This octave of neglect now ends. This being Saturday evening, I gladly await the start of classes on Monday the 30th. Whereas peers of mine frequently wonder at the speed with which our lives have progressed, for me God has moved time at just the right pace. Glories there are to a senior year. As Atobe pointed out when he returned today, I shall be an upperclassmen, or senpai, in the Japanese, in the truest sense of the term, receiving the admiration we once gave our illustrious forebears, and living the power and authority I merit as a four year member of the Student Senate. As in the corresponding senior year of high school, I am ready for these blessings, which have arrived neither a moment too soon nor too late. In the spirit of "One More Time", a fine and relatively innocent dance tune by some Daft Punk, the beat of life, this
Music's got me feeling so free
We're gonna celebrate
One more time
Yes, even we Naulties and non-substancers.
Granted, our seniority has not availed universally. Despite a streak of drizzly and unfathomably chilly days, my eminent SGA colleagues and I (our core of pro-Catholic mission senators has been jokingly termed the SGA Brain Trust by a friend) were unable to prevent our participation in the universally-detested and indoctrination-rife Student Leadership Camp. Included this year were multicultural awareness activities reminiscent of my elementary school brainwashing. By their structure the activities assumed, a priori, that all common notions about different races, believers of different religions (ex. Muslims, Jews, and Catholics), and even such groups as teenagers and the elderly are "stereotypes": that is, not grounded in reality. I don't know about you, but it'll be a long day when I believe teens are not, in fact, bad drivers. Besides the relativism inherent in multiculturalism, this ideological cancer prevents the "critical thinking" educators are supposedly so eager to encourage. To make things worse, the rain ensured that even the traditional delights of midnight pranking were off.
At least there is good news: the Brain Trust has a potential new prospect, in a gentleman who goes by J. Paul. As I told him, had I that moniker, I would always be adopting the persona of the late Supreme Pontiff of the same name in my varied discourses. Speaking of whom, I just finished his Memory and Identity, his conversational look, a few years into the third Christian millennium, at global politics, the future of nation and state, and the evil ideologies of the last century. Given the liberal reputation traditionalists rightly give Pope John Paul II for his treatment of the Archbishop Lefebvre and the SSPX, it was surprisingly good. While John Paul praises the Enlightenment belief in the rights of man and "liberty, equality, and fraternity" (the last of which is quite popular at the Worcester Polytechnic Institute across town, now that I think of it), an overly positive view of Vatican II, and claims the post-Reformation wars of religion were not in the spirit of the Gospels (I, of course, would have been the first to serve under the Iron Duke on his heretic-crushing campaign; and it were better for the tolerati, that millstone were hanged about their necks, and they cast into the sea, than that they should let the schismatics scandalize one of these faithful), he defends the nation (as distinct from the State) as natural and irreplaceable, forever setting aside the claims of post-nationalist Catholic liberals. Besides the few defects I mentioned just now, Memory and Identity would make a wonderful companion book to the Catholic political thinker Pierre Manent's A World Beyond Politics? A Defense of the Nation-State, which also discusses the essentiality of the nation in the context of the horrors of nazism and communism, and of the drawbacks of modern liberalism--of course, for someone as widely read as me, everything seems like a good companion book to any work written on such great and general themes! Additionally, John Paul uses the example of his native Poland in explaining the nation to his readers, and I for one was intrigued by his accounts of that Catholic nation about which I know so very little. Overall, a very profitable read, which may be read in two or three determined days if you are reading on a schedule.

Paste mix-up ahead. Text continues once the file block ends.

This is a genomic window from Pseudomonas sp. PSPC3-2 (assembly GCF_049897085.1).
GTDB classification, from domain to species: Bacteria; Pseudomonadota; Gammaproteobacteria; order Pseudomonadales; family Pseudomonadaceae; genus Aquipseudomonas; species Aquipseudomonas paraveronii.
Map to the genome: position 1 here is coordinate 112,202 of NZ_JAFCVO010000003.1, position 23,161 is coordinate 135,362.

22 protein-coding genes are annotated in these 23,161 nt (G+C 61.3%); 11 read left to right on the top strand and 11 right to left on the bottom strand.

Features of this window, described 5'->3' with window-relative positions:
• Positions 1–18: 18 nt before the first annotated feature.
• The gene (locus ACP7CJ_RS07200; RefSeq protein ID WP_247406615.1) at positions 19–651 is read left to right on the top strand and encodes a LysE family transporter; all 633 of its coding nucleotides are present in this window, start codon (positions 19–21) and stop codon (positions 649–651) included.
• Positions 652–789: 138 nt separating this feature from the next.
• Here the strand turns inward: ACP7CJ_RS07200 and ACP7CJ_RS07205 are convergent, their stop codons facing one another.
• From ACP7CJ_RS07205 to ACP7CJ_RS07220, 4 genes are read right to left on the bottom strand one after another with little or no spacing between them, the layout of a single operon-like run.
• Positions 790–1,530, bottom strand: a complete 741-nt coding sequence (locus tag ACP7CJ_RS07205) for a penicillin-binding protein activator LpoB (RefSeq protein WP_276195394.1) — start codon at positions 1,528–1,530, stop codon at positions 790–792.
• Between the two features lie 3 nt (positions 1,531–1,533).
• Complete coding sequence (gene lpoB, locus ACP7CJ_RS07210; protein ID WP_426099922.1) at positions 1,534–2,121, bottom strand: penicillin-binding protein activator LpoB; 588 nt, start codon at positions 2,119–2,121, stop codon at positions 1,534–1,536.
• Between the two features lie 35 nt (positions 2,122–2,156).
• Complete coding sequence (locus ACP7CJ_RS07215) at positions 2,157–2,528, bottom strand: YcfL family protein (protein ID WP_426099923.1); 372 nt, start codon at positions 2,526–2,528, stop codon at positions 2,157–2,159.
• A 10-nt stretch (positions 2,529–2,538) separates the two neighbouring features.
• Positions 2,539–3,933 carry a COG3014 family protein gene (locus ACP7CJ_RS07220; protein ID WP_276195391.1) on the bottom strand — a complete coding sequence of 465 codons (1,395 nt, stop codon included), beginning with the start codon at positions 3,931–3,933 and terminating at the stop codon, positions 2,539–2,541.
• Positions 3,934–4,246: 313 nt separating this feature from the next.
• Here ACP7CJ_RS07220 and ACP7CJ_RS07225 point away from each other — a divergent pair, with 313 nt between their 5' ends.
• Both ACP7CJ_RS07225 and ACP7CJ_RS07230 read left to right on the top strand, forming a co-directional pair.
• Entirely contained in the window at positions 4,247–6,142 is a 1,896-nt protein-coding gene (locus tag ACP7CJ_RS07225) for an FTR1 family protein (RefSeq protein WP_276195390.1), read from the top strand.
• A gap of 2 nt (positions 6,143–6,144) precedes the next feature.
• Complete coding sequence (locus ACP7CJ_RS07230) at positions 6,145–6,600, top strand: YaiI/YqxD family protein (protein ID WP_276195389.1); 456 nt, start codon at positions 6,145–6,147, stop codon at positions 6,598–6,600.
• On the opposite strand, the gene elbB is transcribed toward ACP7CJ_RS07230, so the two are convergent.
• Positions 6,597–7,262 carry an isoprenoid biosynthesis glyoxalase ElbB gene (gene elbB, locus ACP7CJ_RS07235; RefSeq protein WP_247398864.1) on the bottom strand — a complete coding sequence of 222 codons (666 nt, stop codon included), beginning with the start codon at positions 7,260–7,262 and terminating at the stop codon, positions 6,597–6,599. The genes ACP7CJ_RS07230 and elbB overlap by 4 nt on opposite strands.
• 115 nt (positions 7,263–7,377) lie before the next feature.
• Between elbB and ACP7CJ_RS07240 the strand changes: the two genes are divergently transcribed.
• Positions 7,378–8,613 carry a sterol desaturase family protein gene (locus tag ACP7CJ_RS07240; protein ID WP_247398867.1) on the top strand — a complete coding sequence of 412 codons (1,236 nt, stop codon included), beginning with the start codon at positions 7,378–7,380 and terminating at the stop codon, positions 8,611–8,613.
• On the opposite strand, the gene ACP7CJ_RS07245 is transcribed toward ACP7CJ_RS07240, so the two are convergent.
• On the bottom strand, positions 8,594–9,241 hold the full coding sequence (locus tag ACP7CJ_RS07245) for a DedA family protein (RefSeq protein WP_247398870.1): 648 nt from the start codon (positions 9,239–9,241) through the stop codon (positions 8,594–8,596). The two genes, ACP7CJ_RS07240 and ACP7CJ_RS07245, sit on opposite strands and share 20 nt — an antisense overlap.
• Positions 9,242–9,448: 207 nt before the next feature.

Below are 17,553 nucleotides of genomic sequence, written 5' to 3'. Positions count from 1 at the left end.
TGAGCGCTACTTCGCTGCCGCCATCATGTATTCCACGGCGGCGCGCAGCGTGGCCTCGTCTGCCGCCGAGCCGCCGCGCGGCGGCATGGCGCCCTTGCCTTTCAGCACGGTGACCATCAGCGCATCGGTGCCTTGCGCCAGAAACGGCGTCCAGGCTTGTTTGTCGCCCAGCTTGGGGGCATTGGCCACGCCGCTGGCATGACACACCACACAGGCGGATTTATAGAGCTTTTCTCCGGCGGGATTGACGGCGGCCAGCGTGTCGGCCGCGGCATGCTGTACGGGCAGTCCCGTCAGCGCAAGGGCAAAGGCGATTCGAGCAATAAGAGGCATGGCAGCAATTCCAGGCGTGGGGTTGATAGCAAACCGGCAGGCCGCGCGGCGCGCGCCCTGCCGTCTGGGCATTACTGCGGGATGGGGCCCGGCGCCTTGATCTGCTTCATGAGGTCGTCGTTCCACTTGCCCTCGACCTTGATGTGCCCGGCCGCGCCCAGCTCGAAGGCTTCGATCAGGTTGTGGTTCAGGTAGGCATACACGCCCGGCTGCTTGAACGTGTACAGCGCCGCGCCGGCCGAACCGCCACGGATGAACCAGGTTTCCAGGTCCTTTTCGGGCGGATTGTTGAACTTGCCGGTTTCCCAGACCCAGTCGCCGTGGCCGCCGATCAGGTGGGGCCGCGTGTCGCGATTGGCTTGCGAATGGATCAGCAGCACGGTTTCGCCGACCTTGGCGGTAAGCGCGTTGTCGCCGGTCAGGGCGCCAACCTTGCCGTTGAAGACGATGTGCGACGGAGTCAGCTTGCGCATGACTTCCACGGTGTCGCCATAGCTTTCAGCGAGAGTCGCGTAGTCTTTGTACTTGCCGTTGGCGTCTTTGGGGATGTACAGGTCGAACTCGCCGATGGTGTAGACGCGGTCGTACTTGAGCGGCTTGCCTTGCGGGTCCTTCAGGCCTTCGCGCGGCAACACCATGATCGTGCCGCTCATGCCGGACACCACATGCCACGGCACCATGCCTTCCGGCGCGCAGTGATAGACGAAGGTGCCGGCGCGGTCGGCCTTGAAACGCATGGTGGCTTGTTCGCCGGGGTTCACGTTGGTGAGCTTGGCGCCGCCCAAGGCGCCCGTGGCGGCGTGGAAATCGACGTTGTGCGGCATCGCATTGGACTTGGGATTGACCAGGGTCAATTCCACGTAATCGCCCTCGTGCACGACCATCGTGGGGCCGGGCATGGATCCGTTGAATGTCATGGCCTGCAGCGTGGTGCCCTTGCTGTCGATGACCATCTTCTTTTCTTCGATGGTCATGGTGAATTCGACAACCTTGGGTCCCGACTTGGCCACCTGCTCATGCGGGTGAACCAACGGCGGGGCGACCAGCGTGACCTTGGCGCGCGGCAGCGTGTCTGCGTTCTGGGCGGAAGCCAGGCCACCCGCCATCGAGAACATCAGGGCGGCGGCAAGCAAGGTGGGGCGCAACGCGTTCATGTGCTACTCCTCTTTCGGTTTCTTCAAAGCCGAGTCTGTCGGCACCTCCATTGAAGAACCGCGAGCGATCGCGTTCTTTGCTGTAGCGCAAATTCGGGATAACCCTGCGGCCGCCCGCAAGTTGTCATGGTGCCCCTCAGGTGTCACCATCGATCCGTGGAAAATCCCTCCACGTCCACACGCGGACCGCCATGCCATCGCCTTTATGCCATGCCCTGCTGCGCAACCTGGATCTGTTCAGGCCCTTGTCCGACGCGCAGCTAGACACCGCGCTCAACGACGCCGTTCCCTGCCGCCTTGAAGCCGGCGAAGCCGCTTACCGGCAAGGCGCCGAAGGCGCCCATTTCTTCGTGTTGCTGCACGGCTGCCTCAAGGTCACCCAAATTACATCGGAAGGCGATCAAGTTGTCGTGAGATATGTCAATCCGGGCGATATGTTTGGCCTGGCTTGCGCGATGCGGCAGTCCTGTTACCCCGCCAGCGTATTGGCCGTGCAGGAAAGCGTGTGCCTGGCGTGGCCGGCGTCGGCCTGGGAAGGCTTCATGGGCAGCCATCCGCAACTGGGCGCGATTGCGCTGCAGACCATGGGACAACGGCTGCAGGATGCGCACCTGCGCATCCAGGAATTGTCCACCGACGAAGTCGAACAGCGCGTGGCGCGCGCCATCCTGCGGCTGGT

Now, for my first anime break in eight long days!